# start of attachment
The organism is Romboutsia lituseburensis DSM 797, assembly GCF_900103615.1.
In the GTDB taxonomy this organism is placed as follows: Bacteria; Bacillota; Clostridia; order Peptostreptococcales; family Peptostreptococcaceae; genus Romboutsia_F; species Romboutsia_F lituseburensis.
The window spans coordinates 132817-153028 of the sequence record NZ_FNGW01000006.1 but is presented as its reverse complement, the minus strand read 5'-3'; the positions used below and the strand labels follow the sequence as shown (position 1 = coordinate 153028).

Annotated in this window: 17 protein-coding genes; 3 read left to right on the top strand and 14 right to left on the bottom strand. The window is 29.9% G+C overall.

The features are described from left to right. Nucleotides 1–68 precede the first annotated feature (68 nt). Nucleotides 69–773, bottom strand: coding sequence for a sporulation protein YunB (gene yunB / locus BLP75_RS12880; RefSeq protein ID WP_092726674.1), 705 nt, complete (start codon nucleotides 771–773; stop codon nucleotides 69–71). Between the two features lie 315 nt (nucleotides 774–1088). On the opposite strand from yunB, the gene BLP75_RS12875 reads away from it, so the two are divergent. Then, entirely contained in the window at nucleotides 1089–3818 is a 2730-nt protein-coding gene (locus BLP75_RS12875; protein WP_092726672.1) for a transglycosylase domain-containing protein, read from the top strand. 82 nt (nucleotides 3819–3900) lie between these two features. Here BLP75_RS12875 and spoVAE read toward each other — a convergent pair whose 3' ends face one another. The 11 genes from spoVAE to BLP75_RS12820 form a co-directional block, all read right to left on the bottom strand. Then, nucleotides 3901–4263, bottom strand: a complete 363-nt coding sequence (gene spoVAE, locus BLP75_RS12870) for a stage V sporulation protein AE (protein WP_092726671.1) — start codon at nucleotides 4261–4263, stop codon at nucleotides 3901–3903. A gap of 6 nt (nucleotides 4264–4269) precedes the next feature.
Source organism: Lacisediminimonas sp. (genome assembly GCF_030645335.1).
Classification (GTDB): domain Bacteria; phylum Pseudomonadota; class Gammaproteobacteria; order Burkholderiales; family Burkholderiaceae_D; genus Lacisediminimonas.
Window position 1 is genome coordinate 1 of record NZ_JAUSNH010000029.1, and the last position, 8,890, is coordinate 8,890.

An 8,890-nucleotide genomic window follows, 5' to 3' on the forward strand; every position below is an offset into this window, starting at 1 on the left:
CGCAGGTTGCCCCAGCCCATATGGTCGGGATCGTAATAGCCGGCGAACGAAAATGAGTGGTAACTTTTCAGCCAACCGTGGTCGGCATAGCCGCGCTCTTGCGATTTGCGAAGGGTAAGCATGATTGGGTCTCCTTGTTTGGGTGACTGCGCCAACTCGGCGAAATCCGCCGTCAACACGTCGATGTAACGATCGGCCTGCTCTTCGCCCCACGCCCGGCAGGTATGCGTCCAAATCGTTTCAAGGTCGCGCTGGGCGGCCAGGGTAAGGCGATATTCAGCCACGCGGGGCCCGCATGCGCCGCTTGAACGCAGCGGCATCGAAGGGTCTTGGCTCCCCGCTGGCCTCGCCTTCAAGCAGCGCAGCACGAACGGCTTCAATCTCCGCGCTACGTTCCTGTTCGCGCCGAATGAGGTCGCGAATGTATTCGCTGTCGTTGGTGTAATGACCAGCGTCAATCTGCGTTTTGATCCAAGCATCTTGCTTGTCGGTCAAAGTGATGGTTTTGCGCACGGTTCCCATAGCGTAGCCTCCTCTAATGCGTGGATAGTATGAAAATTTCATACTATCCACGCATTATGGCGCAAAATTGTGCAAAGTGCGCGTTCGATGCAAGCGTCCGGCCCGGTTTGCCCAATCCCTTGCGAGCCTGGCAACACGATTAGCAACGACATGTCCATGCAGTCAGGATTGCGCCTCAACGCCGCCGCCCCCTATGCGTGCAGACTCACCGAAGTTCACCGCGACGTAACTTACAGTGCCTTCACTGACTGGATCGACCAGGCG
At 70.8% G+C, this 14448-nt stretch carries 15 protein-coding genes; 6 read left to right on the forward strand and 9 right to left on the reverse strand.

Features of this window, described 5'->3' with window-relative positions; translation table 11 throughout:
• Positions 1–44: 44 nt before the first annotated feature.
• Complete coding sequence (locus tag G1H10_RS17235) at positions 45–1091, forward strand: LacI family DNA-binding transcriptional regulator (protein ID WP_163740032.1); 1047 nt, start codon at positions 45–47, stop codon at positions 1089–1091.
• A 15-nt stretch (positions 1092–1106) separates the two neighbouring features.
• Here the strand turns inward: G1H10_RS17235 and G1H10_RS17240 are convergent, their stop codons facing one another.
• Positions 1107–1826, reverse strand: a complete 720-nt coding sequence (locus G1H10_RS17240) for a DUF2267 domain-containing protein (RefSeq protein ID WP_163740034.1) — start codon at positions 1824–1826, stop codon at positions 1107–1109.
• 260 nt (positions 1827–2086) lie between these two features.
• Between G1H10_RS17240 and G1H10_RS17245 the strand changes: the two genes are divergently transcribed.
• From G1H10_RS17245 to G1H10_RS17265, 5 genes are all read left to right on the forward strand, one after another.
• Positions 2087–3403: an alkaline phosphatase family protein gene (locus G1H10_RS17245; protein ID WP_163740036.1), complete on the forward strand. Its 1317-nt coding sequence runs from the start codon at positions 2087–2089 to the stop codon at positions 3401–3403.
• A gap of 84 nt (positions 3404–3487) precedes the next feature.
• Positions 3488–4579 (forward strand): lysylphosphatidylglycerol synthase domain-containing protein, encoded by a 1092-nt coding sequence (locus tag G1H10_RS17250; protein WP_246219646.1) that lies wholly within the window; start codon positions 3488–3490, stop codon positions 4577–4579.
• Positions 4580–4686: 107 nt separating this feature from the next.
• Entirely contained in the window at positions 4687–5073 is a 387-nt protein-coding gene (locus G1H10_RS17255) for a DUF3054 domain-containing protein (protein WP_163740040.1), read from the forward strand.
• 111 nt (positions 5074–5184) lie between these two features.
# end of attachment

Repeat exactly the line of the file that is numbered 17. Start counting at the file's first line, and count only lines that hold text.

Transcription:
• Positions 1107–1826, reverse strand: a complete 720-nt coding sequence (locus G1H10_RS17240) for a DUF2267 domain-containing protein (RefSeq protein ID WP_163740034.1) — start codon at positions 1824–1826, stop codon at positions 1107–1109.